Arbin Perez, the husband of Hylenne Marquez, stated, “First of all, we really want a change because the government is not any good, the government is so corrupt. The armed forces of Venezuela are now against the people because Maduro has all of the police and political forces in his pocket. Second, they don’t respect our constitution, which are the laws that should govern Venezuela. They don’t respect us; they mistreat and repress the people. What the Venezuelan people think or want just isn’t important. We’re living under the veil of a dictatorship in Venezuela that is managed by another dictatorship, Cuba. This is, day-by-day, impoverishing Venezuela. Third, as Venezuelans we don’t want any kind of military intervention from the United States or from any place else because that would just lead to war and death, just like what happened in Panama a few years ago and as has happened in other countries. We don’t want that. Yes, we want change; yes, we want Maduro to go; yes, we want our legitimate president, accredited by the National Assembly—not the Constituent Assembly that was created to favor Maduro. We, as Venezuelans who are not now living in the country, we still have family there and we don’t want an invasion—that would be a disgrace. Venezuela cannot handle a war, our citizens won’t accept an invasion; we don’t have that conviction as Venezuelans to have another country invade us, when our people need necessities, they need medicines, food, the hospitals are completely empty. There’s nothing, there’s no food, now there’s not even electrical services—there’s no lights, we had five days without lights.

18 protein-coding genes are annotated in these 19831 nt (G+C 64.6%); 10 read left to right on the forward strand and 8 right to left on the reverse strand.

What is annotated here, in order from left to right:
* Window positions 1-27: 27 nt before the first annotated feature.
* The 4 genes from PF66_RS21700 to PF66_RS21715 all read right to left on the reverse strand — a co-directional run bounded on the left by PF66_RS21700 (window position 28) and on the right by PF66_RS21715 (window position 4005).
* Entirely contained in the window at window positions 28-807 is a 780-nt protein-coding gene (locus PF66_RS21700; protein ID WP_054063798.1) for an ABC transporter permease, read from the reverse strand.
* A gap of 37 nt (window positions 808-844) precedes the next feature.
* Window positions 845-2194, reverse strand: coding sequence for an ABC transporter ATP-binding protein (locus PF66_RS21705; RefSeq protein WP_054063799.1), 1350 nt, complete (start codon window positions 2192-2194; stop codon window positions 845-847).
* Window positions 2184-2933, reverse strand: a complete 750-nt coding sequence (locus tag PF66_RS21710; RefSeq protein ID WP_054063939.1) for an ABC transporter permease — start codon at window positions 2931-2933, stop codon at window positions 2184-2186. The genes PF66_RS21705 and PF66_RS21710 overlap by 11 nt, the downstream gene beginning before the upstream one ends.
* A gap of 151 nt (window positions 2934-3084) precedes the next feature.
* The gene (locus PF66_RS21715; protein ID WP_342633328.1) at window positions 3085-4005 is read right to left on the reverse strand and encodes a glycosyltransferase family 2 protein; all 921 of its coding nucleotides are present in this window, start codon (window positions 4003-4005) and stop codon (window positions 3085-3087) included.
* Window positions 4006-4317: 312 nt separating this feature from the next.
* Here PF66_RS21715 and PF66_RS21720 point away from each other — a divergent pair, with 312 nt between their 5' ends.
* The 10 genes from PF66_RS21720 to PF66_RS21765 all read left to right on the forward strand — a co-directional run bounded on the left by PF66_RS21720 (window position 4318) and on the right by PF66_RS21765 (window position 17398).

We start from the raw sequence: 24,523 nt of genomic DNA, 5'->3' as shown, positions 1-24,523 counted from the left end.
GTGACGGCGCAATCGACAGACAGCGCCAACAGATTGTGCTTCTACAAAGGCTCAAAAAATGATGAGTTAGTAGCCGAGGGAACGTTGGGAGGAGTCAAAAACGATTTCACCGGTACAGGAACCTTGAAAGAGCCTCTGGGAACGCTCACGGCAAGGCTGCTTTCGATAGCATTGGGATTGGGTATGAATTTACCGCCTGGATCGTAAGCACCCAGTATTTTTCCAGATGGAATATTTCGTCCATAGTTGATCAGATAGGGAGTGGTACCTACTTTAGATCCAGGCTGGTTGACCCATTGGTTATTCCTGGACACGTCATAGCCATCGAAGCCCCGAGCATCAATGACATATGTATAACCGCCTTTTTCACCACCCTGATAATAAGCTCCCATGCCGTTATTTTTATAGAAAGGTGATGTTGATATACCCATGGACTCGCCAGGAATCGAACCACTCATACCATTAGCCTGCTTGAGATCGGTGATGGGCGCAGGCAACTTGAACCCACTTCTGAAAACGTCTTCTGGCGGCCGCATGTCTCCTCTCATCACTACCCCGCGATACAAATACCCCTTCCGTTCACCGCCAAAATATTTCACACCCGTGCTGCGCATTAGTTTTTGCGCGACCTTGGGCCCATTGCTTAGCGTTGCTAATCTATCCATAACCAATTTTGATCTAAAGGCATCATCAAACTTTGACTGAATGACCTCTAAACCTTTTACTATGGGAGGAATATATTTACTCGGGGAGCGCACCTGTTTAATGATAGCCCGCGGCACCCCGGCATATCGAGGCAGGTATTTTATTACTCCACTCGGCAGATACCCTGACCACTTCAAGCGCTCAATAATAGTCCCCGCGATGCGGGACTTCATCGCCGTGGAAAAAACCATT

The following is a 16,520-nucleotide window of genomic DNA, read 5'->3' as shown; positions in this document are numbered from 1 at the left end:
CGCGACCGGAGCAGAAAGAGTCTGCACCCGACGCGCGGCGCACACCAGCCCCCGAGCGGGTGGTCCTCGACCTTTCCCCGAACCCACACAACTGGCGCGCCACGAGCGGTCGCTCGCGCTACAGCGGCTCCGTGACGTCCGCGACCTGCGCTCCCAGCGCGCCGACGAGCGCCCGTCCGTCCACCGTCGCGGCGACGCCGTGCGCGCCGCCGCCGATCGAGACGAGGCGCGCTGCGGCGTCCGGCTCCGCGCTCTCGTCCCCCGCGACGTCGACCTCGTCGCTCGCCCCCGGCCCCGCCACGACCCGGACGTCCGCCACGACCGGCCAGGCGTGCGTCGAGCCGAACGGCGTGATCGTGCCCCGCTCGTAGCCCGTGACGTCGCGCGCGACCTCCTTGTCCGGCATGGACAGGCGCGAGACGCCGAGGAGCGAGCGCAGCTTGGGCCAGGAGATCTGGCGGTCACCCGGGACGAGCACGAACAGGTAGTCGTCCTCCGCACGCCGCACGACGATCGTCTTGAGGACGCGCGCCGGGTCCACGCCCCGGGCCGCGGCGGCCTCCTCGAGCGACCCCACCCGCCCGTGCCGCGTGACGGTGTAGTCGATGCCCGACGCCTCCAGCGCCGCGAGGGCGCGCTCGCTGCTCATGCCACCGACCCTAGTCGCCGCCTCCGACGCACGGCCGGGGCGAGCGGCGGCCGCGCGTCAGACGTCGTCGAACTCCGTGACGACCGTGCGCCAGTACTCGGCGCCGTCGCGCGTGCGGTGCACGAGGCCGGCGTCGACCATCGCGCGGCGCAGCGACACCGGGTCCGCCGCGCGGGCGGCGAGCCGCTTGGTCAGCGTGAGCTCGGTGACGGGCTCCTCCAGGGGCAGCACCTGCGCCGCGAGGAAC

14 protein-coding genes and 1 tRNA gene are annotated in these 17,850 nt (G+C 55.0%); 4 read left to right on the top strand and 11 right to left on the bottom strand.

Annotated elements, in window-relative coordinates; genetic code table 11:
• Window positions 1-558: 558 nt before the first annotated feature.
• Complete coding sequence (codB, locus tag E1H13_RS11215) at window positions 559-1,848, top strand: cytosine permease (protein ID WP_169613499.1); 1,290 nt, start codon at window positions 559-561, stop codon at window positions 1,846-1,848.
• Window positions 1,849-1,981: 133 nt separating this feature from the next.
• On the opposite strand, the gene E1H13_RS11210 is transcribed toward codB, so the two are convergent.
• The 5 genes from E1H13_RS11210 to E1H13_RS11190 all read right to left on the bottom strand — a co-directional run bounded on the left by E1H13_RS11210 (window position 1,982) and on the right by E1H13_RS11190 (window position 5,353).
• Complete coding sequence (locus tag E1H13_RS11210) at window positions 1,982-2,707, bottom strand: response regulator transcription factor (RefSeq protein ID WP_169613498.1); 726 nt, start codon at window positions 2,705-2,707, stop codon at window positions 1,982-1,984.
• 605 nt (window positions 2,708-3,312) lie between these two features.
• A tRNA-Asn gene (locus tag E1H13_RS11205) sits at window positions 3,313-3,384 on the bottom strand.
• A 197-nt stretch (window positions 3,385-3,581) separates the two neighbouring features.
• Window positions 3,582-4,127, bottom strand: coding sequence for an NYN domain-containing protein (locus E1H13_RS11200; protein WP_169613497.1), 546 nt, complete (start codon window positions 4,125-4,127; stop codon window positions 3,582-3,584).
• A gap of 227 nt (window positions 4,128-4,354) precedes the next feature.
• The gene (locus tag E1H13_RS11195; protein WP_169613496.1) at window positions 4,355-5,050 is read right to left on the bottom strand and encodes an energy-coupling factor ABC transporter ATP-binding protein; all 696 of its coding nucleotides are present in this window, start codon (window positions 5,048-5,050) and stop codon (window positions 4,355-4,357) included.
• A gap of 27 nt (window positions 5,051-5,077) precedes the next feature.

“So, that’s what I have to say—I believe that as Venezuelans we don’t want a military intervention, we simply want to be governed according to our constitution. We want Maduro out and that the military finally bring the government to the people. We will be fine when the military opens its eyes and sides with the Venezuelan people.”